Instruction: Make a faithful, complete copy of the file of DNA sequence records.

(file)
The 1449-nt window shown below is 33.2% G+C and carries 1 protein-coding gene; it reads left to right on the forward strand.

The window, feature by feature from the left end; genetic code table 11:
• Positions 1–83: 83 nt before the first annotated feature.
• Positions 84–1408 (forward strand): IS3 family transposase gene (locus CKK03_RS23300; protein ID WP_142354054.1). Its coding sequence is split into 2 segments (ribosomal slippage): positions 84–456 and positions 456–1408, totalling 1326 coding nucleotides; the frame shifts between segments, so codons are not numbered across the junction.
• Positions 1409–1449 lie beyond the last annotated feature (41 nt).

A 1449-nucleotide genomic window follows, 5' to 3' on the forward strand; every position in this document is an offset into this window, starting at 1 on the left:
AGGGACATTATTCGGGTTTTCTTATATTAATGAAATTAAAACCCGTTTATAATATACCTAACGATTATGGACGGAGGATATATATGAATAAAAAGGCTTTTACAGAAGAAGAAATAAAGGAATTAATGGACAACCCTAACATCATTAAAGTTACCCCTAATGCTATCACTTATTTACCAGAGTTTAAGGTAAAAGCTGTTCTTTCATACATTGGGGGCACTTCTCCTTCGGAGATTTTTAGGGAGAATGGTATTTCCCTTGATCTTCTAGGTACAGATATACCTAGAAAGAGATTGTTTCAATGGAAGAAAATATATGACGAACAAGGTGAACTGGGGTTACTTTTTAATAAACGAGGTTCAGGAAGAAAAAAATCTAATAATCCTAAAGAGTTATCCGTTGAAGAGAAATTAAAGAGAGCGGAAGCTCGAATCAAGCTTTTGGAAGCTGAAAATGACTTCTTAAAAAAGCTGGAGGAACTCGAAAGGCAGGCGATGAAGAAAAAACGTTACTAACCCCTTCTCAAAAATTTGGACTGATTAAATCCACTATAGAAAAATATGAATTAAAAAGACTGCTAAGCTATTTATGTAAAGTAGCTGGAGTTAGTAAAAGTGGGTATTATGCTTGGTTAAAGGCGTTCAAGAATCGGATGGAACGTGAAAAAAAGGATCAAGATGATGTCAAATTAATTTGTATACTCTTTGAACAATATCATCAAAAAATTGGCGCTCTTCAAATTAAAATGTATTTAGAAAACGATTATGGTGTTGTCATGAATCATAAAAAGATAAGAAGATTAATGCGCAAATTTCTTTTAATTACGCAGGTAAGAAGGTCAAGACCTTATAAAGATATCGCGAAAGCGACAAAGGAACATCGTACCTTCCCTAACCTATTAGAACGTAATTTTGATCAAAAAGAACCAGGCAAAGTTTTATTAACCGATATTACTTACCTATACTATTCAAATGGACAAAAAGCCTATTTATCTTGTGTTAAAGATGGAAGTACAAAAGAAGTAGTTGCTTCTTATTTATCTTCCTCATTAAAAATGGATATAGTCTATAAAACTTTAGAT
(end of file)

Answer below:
The 1449-nt window shown below is 33.2% G+C and carries 1 protein-coding gene; it reads left to right on the forward strand.

The window, feature by feature from the left end; genetic code table 11:
• Positions 1–83: 83 nt before the first annotated feature.
• Positions 84–1408 (forward strand): IS3 family transposase gene (locus CKK03_RS23300; protein ID WP_142354054.1). Its coding sequence is split into 2 segments (ribosomal slippage): positions 84–456 and positions 456–1408, totalling 1326 coding nucleotides; the frame shifts between segments, so codons are not numbered across the junction.
• Positions 1409–1449 lie beyond the last annotated feature (41 nt).

A 1449-nucleotide genomic window follows, 5' to 3' on the forward strand; every position in this document is an offset into this window, starting at 1 on the left:
AGGGACATTATTCGGGTTTTCTTATATTAATGAAATTAAAACCCGTTTATAATATACCTAACGATTATGGACGGAGGATATATATGAATAAAAAGGCTTTTACAGAAGAAGAAATAAAGGAATTAATGGACAACCCTAACATCATTAAAGTTACCCCTAATGCTATCACTTATTTACCAGAGTTTAAGGTAAAAGCTGTTCTTTCATACATTGGGGGCACTTCTCCTTCGGAGATTTTTAGGGAGAATGGTATTTCCCTTGATCTTCTAGGTACAGATATACCTAGAAAGAGATTGTTTCAATGGAAGAAAATATATGACGAACAAGGTGAACTGGGGTTACTTTTTAATAAACGAGGTTCAGGAAGAAAAAAATCTAATAATCCTAAAGAGTTATCCGTTGAAGAGAAATTAAAGAGAGCGGAAGCTCGAATCAAGCTTTTGGAAGCTGAAAATGACTTCTTAAAAAAGCTGGAGGAACTCGAAAGGCAGGCGATGAAGAAAAAACGTTACTAACCCCTTCTCAAAAATTTGGACTGATTAAATCCACTATAGAAAAATATGAATTAAAAAGACTGCTAAGCTATTTATGTAAAGTAGCTGGAGTTAGTAAAAGTGGGTATTATGCTTGGTTAAAGGCGTTCAAGAATCGGATGGAACGTGAAAAAAAGGATCAAGATGATGTCAAATTAATTTGTATACTCTTTGAACAATATCATCAAAAAATTGGCGCTCTTCAAATTAAAATGTATTTAGAAAACGATTATGGTGTTGTCATGAATCATAAAAAGATAAGAAGATTAATGCGCAAATTTCTTTTAATTACGCAGGTAAGAAGGTCAAGACCTTATAAAGATATCGCGAAAGCGACAAAGGAACATCGTACCTTCCCTAACCTATTAGAACGTAATTTTGATCAAAAAGAACCAGGCAAAGTTTTATTAACCGATATTACTTACCTATACTATTCAAATGGACAAAAAGCCTATTTATCTTGTGTTAAAGATGGAAGTACAAAAGAAGTAGTTGCTTCTTATTTATCTTCCTCATTAAAAATGGATATAGTCTATAAAACTTTAGAT